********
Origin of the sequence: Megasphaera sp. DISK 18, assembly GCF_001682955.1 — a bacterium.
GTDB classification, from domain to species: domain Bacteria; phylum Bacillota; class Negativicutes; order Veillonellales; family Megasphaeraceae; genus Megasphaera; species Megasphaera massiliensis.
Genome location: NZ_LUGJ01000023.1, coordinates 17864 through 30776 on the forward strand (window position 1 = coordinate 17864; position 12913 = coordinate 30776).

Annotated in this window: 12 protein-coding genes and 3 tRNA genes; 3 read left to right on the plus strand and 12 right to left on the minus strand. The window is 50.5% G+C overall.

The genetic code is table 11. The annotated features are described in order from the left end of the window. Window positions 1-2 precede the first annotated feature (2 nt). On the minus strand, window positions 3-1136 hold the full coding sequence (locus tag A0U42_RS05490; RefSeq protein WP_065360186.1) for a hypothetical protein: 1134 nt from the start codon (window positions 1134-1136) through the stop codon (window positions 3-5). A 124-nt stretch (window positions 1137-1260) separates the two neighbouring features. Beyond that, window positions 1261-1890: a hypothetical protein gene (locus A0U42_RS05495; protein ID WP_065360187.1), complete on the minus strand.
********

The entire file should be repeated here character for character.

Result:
Origin of the sequence: Megasphaera sp. DISK 18, assembly GCF_001682955.1 — a bacterium.
GTDB classification, from domain to species: domain Bacteria; phylum Bacillota; class Negativicutes; order Veillonellales; family Megasphaeraceae; genus Megasphaera; species Megasphaera massiliensis.
Genome location: NZ_LUGJ01000023.1, coordinates 17864 through 30776 on the forward strand (window position 1 = coordinate 17864; position 12913 = coordinate 30776).

Annotated in this window: 12 protein-coding genes and 3 tRNA genes; 3 read left to right on the plus strand and 12 right to left on the minus strand. The window is 50.5% G+C overall.

The genetic code is table 11. The annotated features are described in order from the left end of the window. Window positions 1-2 precede the first annotated feature (2 nt). On the minus strand, window positions 3-1136 hold the full coding sequence (locus tag A0U42_RS05490; RefSeq protein WP_065360186.1) for a hypothetical protein: 1134 nt from the start codon (window positions 1134-1136) through the stop codon (window positions 3-5). A 124-nt stretch (window positions 1137-1260) separates the two neighbouring features. Beyond that, window positions 1261-1890: a hypothetical protein gene (locus A0U42_RS05495; protein ID WP_065360187.1), complete on the minus strand.